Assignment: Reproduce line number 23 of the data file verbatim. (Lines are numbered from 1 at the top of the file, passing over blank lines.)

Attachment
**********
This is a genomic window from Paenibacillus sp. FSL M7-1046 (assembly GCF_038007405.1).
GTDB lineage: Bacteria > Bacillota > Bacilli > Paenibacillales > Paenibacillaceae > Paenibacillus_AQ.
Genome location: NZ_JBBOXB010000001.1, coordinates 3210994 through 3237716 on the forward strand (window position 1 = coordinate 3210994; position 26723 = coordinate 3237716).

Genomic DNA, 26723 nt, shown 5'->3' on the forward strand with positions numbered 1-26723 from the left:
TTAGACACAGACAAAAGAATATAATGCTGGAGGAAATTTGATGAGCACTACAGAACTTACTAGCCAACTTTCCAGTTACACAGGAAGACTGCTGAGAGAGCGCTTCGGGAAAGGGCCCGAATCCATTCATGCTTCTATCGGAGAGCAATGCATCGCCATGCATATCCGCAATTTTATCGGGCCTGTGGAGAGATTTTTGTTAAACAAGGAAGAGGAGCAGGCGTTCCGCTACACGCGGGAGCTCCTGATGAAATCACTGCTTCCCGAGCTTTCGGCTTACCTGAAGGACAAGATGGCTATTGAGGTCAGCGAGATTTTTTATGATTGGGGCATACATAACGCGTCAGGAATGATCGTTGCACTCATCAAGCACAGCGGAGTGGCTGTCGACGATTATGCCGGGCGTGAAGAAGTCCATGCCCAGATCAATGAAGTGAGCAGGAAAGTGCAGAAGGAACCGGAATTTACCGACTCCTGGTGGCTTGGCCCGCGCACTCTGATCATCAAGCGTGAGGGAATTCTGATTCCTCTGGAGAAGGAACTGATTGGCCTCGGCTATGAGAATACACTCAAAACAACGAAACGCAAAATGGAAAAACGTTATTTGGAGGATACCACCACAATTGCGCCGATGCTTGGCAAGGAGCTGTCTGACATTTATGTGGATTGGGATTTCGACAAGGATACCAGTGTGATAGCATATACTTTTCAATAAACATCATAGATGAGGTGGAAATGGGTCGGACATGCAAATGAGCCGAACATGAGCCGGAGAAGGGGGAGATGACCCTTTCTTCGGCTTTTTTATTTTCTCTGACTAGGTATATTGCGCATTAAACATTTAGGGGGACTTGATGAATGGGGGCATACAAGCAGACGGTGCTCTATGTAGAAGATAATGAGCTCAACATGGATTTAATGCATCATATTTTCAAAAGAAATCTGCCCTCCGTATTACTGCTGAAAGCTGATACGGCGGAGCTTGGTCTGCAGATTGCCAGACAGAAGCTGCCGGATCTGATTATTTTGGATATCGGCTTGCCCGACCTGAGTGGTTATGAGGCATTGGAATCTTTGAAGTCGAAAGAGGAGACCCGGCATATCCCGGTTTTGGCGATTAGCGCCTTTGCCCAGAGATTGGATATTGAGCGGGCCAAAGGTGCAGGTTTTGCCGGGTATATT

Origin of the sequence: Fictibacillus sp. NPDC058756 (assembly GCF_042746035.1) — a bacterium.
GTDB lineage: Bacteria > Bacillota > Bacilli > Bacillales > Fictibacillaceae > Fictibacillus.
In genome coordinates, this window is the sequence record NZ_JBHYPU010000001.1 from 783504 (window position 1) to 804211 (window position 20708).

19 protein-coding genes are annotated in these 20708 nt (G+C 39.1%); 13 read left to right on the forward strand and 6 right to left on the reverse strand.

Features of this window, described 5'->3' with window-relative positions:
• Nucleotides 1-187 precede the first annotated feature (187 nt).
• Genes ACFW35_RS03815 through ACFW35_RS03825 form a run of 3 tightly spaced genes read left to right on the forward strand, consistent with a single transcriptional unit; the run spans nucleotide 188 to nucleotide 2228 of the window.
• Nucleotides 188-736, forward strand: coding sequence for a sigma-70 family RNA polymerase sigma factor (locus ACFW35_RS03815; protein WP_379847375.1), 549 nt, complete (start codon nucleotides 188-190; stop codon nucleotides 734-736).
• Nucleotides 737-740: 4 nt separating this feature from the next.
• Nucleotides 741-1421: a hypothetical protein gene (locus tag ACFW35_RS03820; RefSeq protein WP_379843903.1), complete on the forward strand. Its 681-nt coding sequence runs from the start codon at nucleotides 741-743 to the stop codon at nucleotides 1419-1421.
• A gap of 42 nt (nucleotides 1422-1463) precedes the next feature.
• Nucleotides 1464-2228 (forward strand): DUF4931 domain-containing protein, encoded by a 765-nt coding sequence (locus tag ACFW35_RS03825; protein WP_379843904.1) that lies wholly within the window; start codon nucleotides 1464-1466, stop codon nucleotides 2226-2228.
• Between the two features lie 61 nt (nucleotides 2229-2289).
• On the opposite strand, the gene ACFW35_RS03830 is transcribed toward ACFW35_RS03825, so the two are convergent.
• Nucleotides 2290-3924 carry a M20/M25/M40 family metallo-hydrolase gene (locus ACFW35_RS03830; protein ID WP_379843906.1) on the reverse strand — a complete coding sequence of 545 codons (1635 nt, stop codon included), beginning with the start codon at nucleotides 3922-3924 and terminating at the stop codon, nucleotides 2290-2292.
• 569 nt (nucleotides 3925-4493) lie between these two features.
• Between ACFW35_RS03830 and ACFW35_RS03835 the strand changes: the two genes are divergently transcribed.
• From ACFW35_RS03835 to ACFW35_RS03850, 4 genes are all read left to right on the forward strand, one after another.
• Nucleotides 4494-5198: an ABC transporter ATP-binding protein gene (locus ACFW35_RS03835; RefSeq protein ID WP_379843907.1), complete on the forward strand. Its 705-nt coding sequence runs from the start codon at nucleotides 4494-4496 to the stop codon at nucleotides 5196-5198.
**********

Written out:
• From ACFW35_RS03835 to ACFW35_RS03850, 4 genes are all read left to right on the forward strand, one after another.